Following a strategic management plan can help employees strive for the same goals and maximize the results. Unfortunately, many HR professionals struggle with implementing their strategic management plans because they made errors while setting up the plan in the first place or when they tried to improve it.

Focus employee energy and establish priorities by avoiding some of the most common mistakes HR professionals make when setting up and improving strategic management planning processes. Below, you'll find a list of these mistakes as well as tips on how to avoid them from nine members of Forbes Human Resources Council.

HR professionals tend to forget to include management in the creation or improvement of the planning process. Focus groups with leaders or one-on-one conversations with leaders about the current system and processes are important in determining if the proposed ideas will receive buy-in. It is imperative for the new system or updated system to be accepted by leadership. - Charmaine Marie Smith, CSI, Inc.

HR professionals often put too much focus on the output and too little focus on the journey. In many ways, strategic planning is a process of discovery. It requires discussion, debate, listening to all voices, having tough conversations at times and holding deep knowledge of the company. This journey is necessary as it will create the alignment and buy-in that is required to execute the development strategy. - Ben DeSpain, Velocity, a Managed Services Company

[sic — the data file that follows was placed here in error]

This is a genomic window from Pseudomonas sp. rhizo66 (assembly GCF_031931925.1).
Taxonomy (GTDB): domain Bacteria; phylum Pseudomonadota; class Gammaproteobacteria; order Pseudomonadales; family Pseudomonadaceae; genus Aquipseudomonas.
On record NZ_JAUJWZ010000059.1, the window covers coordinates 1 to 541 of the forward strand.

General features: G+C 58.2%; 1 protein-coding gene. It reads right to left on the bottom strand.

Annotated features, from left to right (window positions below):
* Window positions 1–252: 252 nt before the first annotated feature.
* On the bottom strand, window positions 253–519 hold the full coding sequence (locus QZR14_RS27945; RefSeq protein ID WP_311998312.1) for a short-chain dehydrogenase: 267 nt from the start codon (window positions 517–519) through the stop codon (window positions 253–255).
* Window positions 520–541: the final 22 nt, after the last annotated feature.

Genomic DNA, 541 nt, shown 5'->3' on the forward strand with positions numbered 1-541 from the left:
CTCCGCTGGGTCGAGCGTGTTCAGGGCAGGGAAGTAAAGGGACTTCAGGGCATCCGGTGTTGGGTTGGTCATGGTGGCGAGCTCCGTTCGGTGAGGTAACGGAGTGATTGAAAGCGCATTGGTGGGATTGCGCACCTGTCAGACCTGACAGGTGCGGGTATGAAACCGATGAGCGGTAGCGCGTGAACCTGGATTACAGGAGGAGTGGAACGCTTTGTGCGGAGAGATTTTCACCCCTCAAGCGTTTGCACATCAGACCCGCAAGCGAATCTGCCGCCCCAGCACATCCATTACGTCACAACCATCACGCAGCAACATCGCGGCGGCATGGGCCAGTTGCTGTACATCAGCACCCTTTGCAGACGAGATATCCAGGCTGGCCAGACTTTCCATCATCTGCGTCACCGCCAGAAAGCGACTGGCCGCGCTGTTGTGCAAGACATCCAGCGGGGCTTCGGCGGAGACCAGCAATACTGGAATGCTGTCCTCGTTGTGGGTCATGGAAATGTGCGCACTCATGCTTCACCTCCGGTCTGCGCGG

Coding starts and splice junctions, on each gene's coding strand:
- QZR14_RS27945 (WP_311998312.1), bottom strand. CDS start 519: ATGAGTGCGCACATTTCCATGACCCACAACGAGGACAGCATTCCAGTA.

The mistake of seeking out best practices instead of focusing on the "best fit" can be detrimental to a plan. The strategic management planning process should always be uniquely drawn from the business strategy and needs. However, there is an overreliance on approaches and metrics that work for other companies that might be at different stages of evolution and have different needs. - Tonushree Mondal, Tonushree Mondal Consulting LLC

We often trip ourselves up by not being laser-focused on alignment and impact. We need to consider alignment with the strategic business goals and how our deliverables impact business. We say we want a seat at the table, but what do we do with that seat? How do we drive and influence business imperatives, champion human-centered strategy and leadership? How comfortable are we with challenging the status quo? - Maria Miletic, Blue Prism Software 041b061a72